France: the greatest anthem of them all

The dashing Rouget de Lisle statue in his hometown of Lons-le-Saunier, France

This chapter is about the man in the above photo: Claude Joseph Rouget de Lisle. That statue above, in his hometown, was sculpted by the same person who did the Statue of Liberty. And, in my opinion, Rouget’s someone who should be equally celebrated as that monument.

He’s the man who wrote the one national anthem that’s known in every corner of the world; the one whose words are truly blood boiling; whose melody digs into you like the most addictive of drugs; the one that’s been stolen by practically every composer you can name. La Marseillaise.

What’s less known is about five minutes after writing it his life became a tragedy, a mix of porn, prisons and poverty – oh, and so many rows with Napoleon, the emperor disowned the song.

Rouget de Lisle wrote la Marseillaise in Strasbourg. He might have done it in this room which is today above a clothes shop:

Where la Marseillaise was written? The first of Rouget de Lisle's two possible homes in Strasbourg

But then he also might have written it in another room across town, whose owner – as this photo attests – very happily showed me around!

Where la Marseillaise was written? The second of Rouget de Lisle's two possible homes in Strasbourg. Yes, she did offer me some wine after this was taken. Yes, it was 10am

Yes, she did offer me some wine after this was taken. Yes, it was 10am

Neither house carries a plaque, partly because the council doesn’t want a legal fight with the rejected owner, and partly because the owners will be banned from doing anything to their property if they become historical monuments.

Anyway, this is meant to be an audio guide so I should get to the music! There are literally hundreds of videos of la Marseillaise on the net. There’s even one I made while traveling up and down the country which features some of the people interviewed, but here, since it’s the most well known outside France, is the Marseillaise scene from Casablanca:

You could fill several webpages with clips of music that quote la Marseillaise, but here are some excerpts of perhaps the most important.

First, two parts of Tchaikovsky’s 1812 Overture, a piece the composer thought was awful (“What do you see in it? The thing was written to order,” he told a friend). In it, la Marseillaise is meant to represent Napoleon’s forces trying, and then spectacularly failing, to invade Russia, which is a slightly bizarre choice given that Napoleon hated the song and so tried to make sure it wasn’t played.

That’s the two main Marseillaise sections from Antal Dorati’s great ‘bells and cannons’ 1958 recording, which you can hear freely all over YouTube, but I thoroughly recommend you buy now.

Jumping almost 100 years forward, here’s a bit of Serge Gainsbourg’s fantastic reggae cover Aux Armes et Caetera, which you should also pick up immediately:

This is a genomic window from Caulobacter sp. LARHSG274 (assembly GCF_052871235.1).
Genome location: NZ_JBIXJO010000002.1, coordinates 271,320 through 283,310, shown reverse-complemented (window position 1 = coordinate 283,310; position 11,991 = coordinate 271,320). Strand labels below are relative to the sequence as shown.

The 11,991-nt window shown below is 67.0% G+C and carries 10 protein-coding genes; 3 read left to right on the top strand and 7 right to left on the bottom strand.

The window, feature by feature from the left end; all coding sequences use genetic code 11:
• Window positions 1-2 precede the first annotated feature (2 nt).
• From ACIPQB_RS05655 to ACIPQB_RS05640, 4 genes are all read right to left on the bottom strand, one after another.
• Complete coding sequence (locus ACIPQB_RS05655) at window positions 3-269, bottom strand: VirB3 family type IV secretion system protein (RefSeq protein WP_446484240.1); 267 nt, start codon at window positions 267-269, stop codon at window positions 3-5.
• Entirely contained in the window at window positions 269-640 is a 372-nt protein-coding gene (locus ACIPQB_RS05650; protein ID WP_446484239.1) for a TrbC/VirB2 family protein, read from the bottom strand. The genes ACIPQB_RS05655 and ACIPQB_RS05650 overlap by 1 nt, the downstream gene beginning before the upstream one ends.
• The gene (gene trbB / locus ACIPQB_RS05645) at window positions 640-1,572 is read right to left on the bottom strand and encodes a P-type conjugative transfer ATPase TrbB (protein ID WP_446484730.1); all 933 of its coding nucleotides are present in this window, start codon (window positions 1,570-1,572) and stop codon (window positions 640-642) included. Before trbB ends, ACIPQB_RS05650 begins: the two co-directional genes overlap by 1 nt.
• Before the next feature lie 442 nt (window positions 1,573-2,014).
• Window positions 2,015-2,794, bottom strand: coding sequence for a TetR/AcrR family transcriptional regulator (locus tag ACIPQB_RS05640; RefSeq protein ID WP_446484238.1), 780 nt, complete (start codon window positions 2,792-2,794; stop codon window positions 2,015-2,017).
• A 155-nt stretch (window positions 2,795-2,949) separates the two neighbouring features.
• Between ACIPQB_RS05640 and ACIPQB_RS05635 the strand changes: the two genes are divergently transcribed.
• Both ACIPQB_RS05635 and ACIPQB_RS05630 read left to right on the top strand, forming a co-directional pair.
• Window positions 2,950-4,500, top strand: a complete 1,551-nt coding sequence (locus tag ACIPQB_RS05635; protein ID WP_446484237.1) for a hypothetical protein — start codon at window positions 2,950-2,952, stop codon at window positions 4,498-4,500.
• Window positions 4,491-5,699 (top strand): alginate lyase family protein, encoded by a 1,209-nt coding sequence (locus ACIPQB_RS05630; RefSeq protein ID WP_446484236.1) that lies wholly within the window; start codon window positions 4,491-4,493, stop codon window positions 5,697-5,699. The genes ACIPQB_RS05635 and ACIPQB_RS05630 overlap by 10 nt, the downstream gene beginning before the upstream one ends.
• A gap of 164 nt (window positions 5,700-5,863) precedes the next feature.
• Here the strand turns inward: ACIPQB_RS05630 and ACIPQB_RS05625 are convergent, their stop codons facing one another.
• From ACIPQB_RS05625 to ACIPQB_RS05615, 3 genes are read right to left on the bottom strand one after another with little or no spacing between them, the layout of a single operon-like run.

And finally, here’s the Marseillaise intro to The Beatles’ All You Need is Love, which I assume you’re probably sick to death of so I’m not putting any links for!

Yes, I have used a WordPress music player for those excerpts rather than my usual Soundcloud ones. Yes, it is for copyright reasons! If you are the copyright owner and really want me to take them down, just say.

One thing I discuss perhaps less in this chapter than I should is whether Rouget actually wrote the song. Below is a piece by the Italian violinist, Giovan Battista Viotti written in 1781 – 11 years before Rouget de Lisle wrote his anthem. You only have to listen to it for a moment to hear the resemblance.

Even if he didn’t take it from there, he might have stolen it from this 1787 tune: Jean-Baptiste Grisons’ Oratorio d’Esther.

But the problem I have with calling Rouget a plagiarist is it takes away from his achievement. Even if he stole it, “just choosing that melody – knowing that it was the one to inspire – there’s art in that too” (to narcissistically quote my own book!). There’s more art in that than most songs you can name, in fact.

As much as this chapter’s about la Marseillaise, it also talks a lot about the anthems of France’s former colonies, especially Algeria’s seemingly anti-French Kassaman (We Pledge). Below is the first verse which talks about how the Algerian people are “determined that Algeria shall live [forever]”, independent from France. By the second verse it has people singing about using “gunpowder as our rhythm” and “machine guns as our melody”; while the third bluntly adds, “O France the day of reckoning is at hand.” It’s fascinating talking to Algerians about their views on both anthems (p22-25):

What’s going to happen to la Marseillaise in coming years, with all the ill feeling toward it, and a seemingly equal amount of ill feeling towards those who complain about it? How will the fallout from the Charlie Hebdo shooting affect those views (here’s France’s National Assembly singing it after the tragedy)? God knows!

While travelling around the country researching the anthem, I asked people what they thought of it and many suggested alternatives. Those included this which seemed such a ludicrous suggestion at the time I laughed, but listening to it again now, I don’t know. I’d probably go with it if I were French!

Go to chapter 2

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